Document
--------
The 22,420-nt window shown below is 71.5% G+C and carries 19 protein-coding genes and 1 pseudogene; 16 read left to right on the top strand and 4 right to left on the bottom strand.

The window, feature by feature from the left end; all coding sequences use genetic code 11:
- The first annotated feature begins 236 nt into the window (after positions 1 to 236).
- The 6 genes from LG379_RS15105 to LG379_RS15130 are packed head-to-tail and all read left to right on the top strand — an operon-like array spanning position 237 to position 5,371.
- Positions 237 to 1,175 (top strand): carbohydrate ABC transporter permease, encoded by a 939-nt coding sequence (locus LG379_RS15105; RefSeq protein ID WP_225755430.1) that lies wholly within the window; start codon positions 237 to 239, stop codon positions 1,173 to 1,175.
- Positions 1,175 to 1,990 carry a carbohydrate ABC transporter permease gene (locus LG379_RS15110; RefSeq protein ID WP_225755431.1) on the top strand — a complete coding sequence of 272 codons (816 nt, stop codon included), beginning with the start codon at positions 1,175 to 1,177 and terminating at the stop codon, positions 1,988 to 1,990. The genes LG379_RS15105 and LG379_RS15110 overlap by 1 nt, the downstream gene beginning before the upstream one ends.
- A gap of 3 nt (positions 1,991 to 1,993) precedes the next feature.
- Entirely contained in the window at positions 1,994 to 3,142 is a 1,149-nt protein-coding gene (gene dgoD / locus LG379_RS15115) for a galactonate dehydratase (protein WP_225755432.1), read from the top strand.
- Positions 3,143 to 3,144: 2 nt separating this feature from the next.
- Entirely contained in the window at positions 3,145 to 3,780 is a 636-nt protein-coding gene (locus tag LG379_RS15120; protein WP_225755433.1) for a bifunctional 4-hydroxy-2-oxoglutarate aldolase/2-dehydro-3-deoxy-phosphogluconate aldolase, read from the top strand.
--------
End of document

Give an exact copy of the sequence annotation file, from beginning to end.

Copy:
The 22,420-nt window shown below is 71.5% G+C and carries 19 protein-coding genes and 1 pseudogene; 16 read left to right on the top strand and 4 right to left on the bottom strand.

The window, feature by feature from the left end; all coding sequences use genetic code 11:
- The first annotated feature begins 236 nt into the window (after positions 1 to 236).
- The 6 genes from LG379_RS15105 to LG379_RS15130 are packed head-to-tail and all read left to right on the top strand — an operon-like array spanning position 237 to position 5,371.
- Positions 237 to 1,175 (top strand): carbohydrate ABC transporter permease, encoded by a 939-nt coding sequence (locus LG379_RS15105; RefSeq protein ID WP_225755430.1) that lies wholly within the window; start codon positions 237 to 239, stop codon positions 1,173 to 1,175.
- Positions 1,175 to 1,990 carry a carbohydrate ABC transporter permease gene (locus LG379_RS15110; RefSeq protein ID WP_225755431.1) on the top strand — a complete coding sequence of 272 codons (816 nt, stop codon included), beginning with the start codon at positions 1,175 to 1,177 and terminating at the stop codon, positions 1,988 to 1,990. The genes LG379_RS15105 and LG379_RS15110 overlap by 1 nt, the downstream gene beginning before the upstream one ends.
- A gap of 3 nt (positions 1,991 to 1,993) precedes the next feature.
- Entirely contained in the window at positions 1,994 to 3,142 is a 1,149-nt protein-coding gene (gene dgoD / locus LG379_RS15115) for a galactonate dehydratase (protein WP_225755432.1), read from the top strand.
- Positions 3,143 to 3,144: 2 nt separating this feature from the next.
- Entirely contained in the window at positions 3,145 to 3,780 is a 636-nt protein-coding gene (locus tag LG379_RS15120; protein WP_225755433.1) for a bifunctional 4-hydroxy-2-oxoglutarate aldolase/2-dehydro-3-deoxy-phosphogluconate aldolase, read from the top strand.